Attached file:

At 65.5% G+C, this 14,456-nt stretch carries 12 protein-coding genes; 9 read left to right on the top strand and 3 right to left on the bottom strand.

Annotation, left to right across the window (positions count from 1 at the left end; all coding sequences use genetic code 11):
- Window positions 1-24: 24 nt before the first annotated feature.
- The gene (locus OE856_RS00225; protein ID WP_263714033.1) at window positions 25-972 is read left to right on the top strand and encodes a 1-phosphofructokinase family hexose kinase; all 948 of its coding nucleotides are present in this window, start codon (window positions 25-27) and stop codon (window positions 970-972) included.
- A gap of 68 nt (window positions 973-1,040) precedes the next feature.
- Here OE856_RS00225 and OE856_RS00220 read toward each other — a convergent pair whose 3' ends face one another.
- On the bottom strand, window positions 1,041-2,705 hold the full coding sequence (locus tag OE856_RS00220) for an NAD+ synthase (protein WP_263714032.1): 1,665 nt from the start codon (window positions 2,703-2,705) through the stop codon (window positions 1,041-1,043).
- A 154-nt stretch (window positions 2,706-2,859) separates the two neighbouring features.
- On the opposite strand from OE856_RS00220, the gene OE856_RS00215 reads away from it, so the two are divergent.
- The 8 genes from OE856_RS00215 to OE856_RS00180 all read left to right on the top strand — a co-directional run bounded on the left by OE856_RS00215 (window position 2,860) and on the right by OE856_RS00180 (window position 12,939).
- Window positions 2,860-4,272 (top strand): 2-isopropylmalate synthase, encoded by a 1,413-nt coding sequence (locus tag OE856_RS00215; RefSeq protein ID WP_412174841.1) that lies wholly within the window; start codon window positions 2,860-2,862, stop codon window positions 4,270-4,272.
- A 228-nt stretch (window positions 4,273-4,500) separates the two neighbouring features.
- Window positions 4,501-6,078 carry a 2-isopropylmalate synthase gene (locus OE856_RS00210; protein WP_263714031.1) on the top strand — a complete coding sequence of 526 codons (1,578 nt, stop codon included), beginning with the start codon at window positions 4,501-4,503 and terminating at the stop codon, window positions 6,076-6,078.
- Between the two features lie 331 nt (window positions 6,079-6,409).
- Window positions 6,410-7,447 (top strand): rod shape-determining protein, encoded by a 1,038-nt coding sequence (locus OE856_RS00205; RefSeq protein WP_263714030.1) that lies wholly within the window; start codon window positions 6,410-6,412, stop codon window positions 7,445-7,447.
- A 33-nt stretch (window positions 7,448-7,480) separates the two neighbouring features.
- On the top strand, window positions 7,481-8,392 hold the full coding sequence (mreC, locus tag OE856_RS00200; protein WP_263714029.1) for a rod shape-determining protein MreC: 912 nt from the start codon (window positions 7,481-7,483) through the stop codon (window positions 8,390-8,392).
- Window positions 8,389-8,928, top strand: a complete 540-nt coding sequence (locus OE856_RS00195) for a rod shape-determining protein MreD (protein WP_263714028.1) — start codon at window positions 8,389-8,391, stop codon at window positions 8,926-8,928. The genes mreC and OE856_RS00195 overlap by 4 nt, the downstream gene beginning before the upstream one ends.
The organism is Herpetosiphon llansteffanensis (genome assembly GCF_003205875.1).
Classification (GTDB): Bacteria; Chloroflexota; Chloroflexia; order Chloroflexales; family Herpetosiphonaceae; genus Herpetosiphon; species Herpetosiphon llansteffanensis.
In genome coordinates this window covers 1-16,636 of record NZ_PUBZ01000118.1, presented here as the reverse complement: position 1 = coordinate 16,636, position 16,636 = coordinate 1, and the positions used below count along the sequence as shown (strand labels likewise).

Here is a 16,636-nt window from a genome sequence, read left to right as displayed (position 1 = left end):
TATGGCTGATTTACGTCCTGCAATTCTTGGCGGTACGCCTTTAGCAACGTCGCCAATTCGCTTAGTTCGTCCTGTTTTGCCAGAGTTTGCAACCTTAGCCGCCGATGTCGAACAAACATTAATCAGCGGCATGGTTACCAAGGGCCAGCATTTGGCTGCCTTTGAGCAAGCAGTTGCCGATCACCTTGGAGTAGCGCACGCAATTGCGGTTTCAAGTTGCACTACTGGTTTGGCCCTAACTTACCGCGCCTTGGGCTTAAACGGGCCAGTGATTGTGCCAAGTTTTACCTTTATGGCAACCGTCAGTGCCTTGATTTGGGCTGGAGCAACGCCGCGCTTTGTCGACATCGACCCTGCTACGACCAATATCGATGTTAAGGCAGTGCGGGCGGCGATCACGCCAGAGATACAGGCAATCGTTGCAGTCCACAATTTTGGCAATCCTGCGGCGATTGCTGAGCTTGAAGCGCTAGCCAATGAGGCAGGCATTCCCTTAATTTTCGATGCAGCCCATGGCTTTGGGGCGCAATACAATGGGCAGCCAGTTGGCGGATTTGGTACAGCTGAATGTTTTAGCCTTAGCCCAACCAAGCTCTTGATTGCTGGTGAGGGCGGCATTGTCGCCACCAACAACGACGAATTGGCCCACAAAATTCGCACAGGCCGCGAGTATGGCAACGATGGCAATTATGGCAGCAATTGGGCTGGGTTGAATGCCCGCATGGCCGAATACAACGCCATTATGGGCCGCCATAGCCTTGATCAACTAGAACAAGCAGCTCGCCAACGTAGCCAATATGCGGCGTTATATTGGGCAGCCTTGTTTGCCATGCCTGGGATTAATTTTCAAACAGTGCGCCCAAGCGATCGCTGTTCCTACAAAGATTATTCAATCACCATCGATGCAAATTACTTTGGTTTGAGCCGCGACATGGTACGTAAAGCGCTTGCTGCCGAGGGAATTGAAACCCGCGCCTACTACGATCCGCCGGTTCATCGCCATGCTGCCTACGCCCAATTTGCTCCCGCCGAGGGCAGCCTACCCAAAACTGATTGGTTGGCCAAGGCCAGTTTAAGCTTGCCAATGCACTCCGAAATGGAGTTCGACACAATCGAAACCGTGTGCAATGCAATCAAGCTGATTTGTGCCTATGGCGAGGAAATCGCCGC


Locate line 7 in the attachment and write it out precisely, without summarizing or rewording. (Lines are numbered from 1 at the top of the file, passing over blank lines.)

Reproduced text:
- On the bottom strand, window positions 1,041-2,705 hold the full coding sequence (locus tag OE856_RS00220) for an NAD+ synthase (protein WP_263714032.1): 1,665 nt from the start codon (window positions 2,703-2,705) through the stop codon (window positions 1,041-1,043).